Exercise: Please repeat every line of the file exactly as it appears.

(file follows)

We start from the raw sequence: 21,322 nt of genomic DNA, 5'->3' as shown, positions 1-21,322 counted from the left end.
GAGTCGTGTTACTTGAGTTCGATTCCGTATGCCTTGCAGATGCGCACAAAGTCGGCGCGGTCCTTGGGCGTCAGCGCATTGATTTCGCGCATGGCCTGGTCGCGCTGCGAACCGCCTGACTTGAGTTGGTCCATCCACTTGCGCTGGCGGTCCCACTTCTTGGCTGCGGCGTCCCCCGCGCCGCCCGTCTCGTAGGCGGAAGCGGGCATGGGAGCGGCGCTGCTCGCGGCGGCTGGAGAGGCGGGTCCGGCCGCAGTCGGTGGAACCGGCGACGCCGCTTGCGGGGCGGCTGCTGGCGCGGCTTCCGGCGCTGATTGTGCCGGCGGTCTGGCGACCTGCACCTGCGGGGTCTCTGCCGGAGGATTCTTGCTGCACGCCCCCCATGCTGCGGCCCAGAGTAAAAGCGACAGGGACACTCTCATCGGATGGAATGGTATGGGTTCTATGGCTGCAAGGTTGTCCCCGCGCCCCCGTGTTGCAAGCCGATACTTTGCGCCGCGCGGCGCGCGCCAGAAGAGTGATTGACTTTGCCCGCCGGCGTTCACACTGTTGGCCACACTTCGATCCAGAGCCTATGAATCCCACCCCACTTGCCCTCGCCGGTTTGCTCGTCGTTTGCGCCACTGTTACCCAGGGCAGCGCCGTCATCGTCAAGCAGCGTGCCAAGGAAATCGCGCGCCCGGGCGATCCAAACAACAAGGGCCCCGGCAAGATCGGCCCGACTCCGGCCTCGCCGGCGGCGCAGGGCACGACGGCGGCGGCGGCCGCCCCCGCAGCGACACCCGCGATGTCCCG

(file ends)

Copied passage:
We start from the raw sequence: 21,322 nt of genomic DNA, 5'->3' as shown, positions 1-21,322 counted from the left end.
GAGTCGTGTTACTTGAGTTCGATTCCGTATGCCTTGCAGATGCGCACAAAGTCGGCGCGGTCCTTGGGCGTCAGCGCATTGATTTCGCGCATGGCCTGGTCGCGCTGCGAACCGCCTGACTTGAGTTGGTCCATCCACTTGCGCTGGCGGTCCCACTTCTTGGCTGCGGCGTCCCCCGCGCCGCCCGTCTCGTAGGCGGAAGCGGGCATGGGAGCGGCGCTGCTCGCGGCGGCTGGAGAGGCGGGTCCGGCCGCAGTCGGTGGAACCGGCGACGCCGCTTGCGGGGCGGCTGCTGGCGCGGCTTCCGGCGCTGATTGTGCCGGCGGTCTGGCGACCTGCACCTGCGGGGTCTCTGCCGGAGGATTCTTGCTGCACGCCCCCCATGCTGCGGCCCAGAGTAAAAGCGACAGGGACACTCTCATCGGATGGAATGGTATGGGTTCTATGGCTGCAAGGTTGTCCCCGCGCCCCCGTGTTGCAAGCCGATACTTTGCGCCGCGCGGCGCGCGCCAGAAGAGTGATTGACTTTGCCCGCCGGCGTTCACACTGTTGGCCACACTTCGATCCAGAGCCTATGAATCCCACCCCACTTGCCCTCGCCGGTTTGCTCGTCGTTTGCGCCACTGTTACCCAGGGCAGCGCCGTCATCGTCAAGCAGCGTGCCAAGGAAATCGCGCGCCCGGGCGATCCAAACAACAAGGGCCCCGGCAAGATCGGCCCGACTCCGGCCTCGCCGGCGGCGCAGGGCACGACGGCGGCGGCGGCCGCCCCCGCAGCGACACCCGCGATGTCCCG